When do we feel closest to God? Is it when all our ducks are in a row and life is churning along as we desire? Probably not. ‘Wilderness’ is by definition a wild land and not romanticised. The terrain is barren and harsh and stripped of familiar landmarks. Lurking dangers unseen, even the shivering threat of death. Biblical “wilderness,” refers to the times of God’s tests and trials in our lives. The wilderness is a locale for intense experiences – of stark need for food and water (manna and quails), of isolation (Elijah and the still small voice), of danger and divine deliverance (Hagar and Ishmael), of renewal and encounters with God (Moses, the burning bush, and Mount Sinai), of the Devil and Holy Spirit (Jesus into the wilderness and victory).

The Biblical theme of wilderness is widespread: Adam and Eve were banished from the Garden; Cain was sent into the land of Nod; Abram wandered from his father’s household; Moses fled to Midian; David was on the run living in caves; John the Baptist was a voice of one calling in the wilderness. Each of these experienced dislocation, isolation, and deprivation. In the spiritual wilderness, one feels God distant, absent, and unresponsive. Faith feels uncertain. One feels alone, vulnerable, lost, and unprotected. There is the fear of hopelessness and the unknown. The British novelist Sheila Skillman reminds us that “as soon as someone reaches spiritually high, Satan takes an interest in him.” It is the place where Satan resides. It is a place of temptations, lack, suffering, and darkness.

No believer can fully avoid the wilderness experience, it is the path we must all travel. A “wilderness experience” is usually thought of as a tough time in which a believer endures discomfort and trials. The pleasant things of life are unable to be enjoyed, or they may be absent altogether, and one feels a lack of encouragement. God reveals himself in the desert. Having a wilderness experience is not necessarily a sign that a believer is sinning, rather, it is a time of God-ordained testing. In a “wilderness experience,” a believer is forced to wait on the Lord to find God’s peace and joy amidst troubles.

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Paul offers this encouragement for those who “have this treasure in jars of clay.” We are hard-pressed on every side, but not crushed; perplexed, but not in despair; persecuted, but not abandoned; struck down, but not destroyed. The God who created the garden also created the wilderness. There will be times of trial and pressure where our faith will be tested. But the God of grace will meet us even in the wilderness. Even in the desert, there is “grace in the wilderness” (Jer 31:2).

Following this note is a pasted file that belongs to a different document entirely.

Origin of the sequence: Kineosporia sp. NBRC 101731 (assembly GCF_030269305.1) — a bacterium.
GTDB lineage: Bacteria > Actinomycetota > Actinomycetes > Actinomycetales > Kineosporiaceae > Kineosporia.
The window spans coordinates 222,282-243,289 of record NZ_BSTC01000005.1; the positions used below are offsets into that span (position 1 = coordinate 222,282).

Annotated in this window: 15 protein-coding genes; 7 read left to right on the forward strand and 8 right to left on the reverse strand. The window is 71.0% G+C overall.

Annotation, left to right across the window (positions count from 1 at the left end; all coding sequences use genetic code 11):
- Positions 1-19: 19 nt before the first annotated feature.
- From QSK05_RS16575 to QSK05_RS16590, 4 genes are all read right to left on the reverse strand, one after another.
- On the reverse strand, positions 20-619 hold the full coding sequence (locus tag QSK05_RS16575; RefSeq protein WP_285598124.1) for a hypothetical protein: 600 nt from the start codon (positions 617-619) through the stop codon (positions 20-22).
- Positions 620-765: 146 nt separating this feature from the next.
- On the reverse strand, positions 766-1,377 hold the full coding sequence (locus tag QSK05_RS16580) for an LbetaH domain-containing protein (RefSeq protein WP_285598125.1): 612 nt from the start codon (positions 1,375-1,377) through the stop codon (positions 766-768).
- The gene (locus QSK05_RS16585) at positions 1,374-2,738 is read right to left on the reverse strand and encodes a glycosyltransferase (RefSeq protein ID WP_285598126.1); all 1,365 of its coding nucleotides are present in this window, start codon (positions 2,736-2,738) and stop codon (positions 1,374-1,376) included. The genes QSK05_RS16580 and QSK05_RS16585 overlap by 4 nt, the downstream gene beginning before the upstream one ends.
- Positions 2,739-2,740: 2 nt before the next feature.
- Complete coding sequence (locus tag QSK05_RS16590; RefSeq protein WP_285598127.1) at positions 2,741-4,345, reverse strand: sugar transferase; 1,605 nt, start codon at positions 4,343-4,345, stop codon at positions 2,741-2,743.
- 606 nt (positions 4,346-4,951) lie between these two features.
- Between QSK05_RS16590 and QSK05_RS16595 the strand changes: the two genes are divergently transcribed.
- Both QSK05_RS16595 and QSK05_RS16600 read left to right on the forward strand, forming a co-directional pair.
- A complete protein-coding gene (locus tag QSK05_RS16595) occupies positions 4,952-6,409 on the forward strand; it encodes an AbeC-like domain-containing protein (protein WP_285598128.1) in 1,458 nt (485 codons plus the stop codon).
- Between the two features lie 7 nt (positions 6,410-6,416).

Spiritual wilderness feels differently for different people. For some, it is a place of intense and devastating loss, for others, it is associated with feelings of emptiness, weariness, and listlessness. The experience can last for days or years. For some the experience leads to a permanent loss of faith; they simply give up the fight. One can consider these four purposes as an encouragement to endure the wilderness to trust and wait on the Lord. It is a place of spiritual discipline, a place of testing and refinement preceding a season of fruitfulness, and a place where God wins our affections.

Three things Jesus did to survive the wilderness situation. He remained in his anointing, remembered his father’s promise or confirmation “this is my beloved son whom I am well pleased” and he recalled the word of God.

The Apostle Paul relates how all of our forefathers were under the cloud, and how they all passed through the sea(1Cor. 10:1-3). They all spent some time in the wilderness. King David was no stranger to wilderness experiences (Ps 28:1-2; Ps 38:9-10), and though he sinned like you and me, he was “a man after God’s own heart”. All believers think God is angry with them when they are in the wilderness because their pain is so great, but that is not so. It is in the wilderness that God introduces himself to us more deeply and profoundly and where he shows us that we are thirsty and dry. What better place to show us that than in a desert? As our thirst increases, we cry out to God and start searching desperately to find him and that is exactly what God wants us to do. The Lord says, “You will find Me when you search for Me with all your heart” (Jer 29:13).

So, even though we have no idea where we are or where we are going, God knows and he is right there with us in the desert capturing our tears and protecting us from the evil one. “The wilderness is a place of separation, preparation, and revelation; it is not permanent”. Our “wilderness experience” is that place where God hides us from public view and prepares us for ‘his purposes’. We may feel that the darkness of the wilderness will never cease, but the time will come when the Lord will bring us out of hiding to the place he desires.

Be thankful for your wilderness and keep your eyes fixed on God, keep drinking of the living water, and do not complain or grumble. “God leads his children to the wilderness and in the wilderness”. Realise you can’t go backward but can only go forwards. Have hope that God is using the wilderness experience for your good. “All the paths of the Lord are steadfast love and faithfulness.” This means all the paths, even the ones that take us through the desert(Psalm 25:10). Steadfast love has brought you here, and he will never leave you.



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